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  • Writer's pictureGeorge Samuels

Tips on How to Distinguish Between "Don't Trust, Verify" & "Trust, but Verify" in Web3

Below is my answer to the above question from @_lfausto on Twitter:

Even though I'm completely immersed in the world of blockchain & Web3, I typically start with the assumption that people are not machines.

So when looking at the whole trust thing, separate trust between machines vs. trust between humans.

"Trust, but verify" is the optimist's path (originally made popular by US President, Ronald Reagan). The opposite, the cynics. Both can be true based on beliefs.

When "verifying" people, I use a combination of instinct/intuition, plus observation.

Research online can be useful, but it doesn't always tell the whole story - as evidenced with the whole FTX saga.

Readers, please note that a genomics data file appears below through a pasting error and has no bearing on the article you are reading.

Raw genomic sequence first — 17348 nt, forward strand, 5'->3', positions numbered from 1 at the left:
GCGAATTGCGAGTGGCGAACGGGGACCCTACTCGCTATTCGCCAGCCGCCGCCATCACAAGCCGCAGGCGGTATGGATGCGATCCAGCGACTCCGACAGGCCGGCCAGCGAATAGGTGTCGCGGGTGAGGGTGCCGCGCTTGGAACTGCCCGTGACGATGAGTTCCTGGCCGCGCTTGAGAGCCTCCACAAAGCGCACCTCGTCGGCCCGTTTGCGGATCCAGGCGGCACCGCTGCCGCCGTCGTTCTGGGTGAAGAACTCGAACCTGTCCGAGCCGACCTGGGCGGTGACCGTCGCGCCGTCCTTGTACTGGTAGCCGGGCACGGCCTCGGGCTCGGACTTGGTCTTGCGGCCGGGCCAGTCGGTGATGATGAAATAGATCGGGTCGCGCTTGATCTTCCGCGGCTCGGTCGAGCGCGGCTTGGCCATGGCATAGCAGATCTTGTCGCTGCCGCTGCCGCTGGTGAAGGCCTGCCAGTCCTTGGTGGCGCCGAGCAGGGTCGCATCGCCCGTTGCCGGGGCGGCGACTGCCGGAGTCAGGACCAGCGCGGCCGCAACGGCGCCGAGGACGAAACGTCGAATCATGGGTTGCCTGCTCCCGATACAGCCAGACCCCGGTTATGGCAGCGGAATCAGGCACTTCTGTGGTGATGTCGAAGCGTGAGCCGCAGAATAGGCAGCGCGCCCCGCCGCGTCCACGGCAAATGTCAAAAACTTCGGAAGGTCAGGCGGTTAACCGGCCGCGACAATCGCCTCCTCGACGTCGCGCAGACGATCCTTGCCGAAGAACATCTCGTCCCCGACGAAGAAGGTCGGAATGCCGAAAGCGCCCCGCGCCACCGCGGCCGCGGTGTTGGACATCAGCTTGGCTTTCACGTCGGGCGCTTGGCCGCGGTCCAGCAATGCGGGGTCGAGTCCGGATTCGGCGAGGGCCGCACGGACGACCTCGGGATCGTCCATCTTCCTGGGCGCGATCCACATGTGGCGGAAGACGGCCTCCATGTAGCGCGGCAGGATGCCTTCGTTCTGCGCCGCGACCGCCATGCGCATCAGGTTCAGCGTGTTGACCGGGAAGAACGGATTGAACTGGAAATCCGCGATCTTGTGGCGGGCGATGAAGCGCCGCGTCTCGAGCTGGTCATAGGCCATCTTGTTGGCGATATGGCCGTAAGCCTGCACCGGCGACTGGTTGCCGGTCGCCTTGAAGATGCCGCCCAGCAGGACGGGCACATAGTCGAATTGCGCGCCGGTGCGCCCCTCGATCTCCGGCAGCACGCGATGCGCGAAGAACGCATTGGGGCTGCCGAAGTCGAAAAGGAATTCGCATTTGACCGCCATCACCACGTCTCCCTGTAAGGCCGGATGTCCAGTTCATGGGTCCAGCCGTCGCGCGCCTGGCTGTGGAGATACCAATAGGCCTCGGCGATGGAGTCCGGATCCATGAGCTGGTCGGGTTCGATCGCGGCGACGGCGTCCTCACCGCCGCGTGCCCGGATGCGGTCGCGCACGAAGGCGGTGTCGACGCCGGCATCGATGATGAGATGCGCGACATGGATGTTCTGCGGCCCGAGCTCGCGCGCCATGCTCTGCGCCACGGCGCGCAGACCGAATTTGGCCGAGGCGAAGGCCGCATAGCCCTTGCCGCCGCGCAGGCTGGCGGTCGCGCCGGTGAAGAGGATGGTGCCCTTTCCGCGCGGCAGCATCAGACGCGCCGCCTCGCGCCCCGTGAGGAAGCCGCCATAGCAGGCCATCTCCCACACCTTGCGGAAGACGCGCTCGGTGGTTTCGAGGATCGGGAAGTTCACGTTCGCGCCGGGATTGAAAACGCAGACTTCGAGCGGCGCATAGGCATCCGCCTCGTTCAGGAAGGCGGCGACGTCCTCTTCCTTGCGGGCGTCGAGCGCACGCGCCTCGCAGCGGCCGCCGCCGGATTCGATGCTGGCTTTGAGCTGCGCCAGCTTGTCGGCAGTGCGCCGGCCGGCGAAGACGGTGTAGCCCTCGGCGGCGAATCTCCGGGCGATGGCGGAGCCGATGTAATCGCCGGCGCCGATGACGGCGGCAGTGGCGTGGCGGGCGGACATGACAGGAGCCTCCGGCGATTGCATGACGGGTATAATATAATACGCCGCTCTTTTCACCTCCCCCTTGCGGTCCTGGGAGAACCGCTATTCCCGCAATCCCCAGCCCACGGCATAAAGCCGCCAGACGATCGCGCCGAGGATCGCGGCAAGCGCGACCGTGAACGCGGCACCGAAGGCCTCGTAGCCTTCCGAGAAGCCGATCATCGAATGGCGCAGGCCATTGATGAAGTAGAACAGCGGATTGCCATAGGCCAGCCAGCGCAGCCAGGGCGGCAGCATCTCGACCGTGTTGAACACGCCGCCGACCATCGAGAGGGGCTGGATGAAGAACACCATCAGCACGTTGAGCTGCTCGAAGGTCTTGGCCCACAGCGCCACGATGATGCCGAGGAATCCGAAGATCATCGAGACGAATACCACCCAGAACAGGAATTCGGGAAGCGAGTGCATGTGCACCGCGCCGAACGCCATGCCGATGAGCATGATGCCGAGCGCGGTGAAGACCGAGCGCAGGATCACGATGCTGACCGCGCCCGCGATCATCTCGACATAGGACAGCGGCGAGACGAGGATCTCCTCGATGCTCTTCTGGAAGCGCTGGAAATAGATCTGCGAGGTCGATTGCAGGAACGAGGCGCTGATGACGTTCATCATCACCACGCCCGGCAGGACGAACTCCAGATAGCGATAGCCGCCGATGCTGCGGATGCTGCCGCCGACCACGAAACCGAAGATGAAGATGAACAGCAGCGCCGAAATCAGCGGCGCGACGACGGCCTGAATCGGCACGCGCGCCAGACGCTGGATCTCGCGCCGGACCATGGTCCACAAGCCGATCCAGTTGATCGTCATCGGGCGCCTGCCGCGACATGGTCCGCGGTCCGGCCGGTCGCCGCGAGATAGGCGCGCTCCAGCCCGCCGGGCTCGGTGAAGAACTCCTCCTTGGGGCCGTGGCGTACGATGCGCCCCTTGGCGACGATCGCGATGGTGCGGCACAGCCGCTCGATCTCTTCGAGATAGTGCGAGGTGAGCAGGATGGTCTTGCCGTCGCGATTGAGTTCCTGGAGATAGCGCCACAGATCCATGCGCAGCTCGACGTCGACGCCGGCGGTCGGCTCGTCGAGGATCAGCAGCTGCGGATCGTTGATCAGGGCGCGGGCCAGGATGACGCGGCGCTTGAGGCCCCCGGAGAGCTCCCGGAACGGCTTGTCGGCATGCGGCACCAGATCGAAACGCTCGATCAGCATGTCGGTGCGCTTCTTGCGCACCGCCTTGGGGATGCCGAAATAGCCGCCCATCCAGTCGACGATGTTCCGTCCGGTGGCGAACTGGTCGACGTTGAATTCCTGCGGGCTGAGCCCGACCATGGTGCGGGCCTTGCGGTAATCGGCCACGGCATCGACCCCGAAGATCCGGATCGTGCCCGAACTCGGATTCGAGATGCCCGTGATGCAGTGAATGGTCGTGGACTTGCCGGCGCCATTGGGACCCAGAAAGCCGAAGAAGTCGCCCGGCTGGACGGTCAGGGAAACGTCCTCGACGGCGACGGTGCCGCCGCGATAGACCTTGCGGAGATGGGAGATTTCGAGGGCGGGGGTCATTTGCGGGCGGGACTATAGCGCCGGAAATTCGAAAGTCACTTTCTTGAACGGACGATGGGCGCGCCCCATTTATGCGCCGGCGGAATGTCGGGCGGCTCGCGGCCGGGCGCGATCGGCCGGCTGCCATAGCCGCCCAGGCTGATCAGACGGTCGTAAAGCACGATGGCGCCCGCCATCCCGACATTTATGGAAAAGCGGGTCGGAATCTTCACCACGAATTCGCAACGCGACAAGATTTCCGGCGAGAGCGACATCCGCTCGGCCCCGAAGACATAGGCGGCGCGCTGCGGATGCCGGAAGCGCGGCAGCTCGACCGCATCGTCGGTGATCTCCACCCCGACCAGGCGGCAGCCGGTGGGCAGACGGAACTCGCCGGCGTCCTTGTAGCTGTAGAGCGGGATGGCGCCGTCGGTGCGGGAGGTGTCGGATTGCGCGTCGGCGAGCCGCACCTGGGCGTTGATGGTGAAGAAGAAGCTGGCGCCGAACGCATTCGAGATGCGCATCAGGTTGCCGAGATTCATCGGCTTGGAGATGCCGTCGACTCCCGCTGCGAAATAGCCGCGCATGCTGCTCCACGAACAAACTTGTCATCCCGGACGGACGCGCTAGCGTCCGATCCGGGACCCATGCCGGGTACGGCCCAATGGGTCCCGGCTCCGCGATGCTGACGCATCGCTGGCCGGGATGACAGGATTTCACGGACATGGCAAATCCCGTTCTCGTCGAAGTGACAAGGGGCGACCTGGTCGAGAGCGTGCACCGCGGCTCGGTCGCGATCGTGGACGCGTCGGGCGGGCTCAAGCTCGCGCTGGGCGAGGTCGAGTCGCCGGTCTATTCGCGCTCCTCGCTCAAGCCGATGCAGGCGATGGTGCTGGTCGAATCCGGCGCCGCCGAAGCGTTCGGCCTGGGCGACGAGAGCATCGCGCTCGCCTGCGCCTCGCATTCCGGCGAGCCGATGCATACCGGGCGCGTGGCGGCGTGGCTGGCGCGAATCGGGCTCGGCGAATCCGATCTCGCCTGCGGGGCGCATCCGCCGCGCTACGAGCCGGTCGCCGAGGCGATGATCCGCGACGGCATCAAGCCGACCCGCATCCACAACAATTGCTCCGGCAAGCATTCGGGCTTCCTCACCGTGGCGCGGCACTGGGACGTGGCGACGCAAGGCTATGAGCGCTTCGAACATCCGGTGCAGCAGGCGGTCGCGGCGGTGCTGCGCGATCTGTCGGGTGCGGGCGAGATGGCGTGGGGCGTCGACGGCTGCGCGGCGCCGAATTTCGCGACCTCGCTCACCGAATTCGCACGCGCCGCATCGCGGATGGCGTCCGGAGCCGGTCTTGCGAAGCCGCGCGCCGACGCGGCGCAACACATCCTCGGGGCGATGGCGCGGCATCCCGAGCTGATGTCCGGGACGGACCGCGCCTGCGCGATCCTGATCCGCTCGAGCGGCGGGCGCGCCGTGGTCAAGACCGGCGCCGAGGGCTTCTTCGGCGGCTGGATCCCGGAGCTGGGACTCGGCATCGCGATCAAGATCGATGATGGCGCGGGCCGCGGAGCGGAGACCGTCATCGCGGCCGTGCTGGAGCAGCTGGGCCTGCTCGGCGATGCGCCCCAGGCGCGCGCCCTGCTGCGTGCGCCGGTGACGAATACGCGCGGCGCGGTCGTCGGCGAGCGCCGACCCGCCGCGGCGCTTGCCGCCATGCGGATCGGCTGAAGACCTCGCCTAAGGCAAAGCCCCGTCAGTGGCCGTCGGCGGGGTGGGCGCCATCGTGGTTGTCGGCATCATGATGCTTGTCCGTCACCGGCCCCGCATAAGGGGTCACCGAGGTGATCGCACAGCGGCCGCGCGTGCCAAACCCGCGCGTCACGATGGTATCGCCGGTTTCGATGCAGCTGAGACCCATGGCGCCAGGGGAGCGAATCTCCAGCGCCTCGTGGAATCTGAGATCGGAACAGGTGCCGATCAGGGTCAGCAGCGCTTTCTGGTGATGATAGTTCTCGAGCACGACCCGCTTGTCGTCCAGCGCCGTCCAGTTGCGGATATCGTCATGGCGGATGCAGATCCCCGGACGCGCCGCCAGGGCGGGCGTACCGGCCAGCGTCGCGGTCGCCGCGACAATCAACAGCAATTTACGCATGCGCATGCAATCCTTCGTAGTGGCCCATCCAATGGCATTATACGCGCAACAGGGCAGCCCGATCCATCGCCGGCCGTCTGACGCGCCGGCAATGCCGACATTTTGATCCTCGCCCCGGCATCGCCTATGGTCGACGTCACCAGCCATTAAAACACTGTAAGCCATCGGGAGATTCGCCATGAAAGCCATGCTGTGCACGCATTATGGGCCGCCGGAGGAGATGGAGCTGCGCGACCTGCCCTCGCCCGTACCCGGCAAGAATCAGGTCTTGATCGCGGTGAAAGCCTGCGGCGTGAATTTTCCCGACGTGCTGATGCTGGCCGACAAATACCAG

What's popular isn't always what's true.

I also tend to reserve snap judgements until I've had a chance to meet someone in real life.

So if I've heard a bunch of rumors or accusations about a person, I question why, what are everyone's motives, what environment are they in, what biases are present. Then compare that with when I meet the accused in real life (if I have the opportunity to).

When it comes to online identity, I don't think we can get to the levels we aspire to in #Web3 until a majority of our day-to-day platforms are leveraging on-chain capabilities via nano payments.

This is because there are various layers of trust involved when it comes to humans, which can't always be programmed. Influenced? Yes. But not entirely predicted.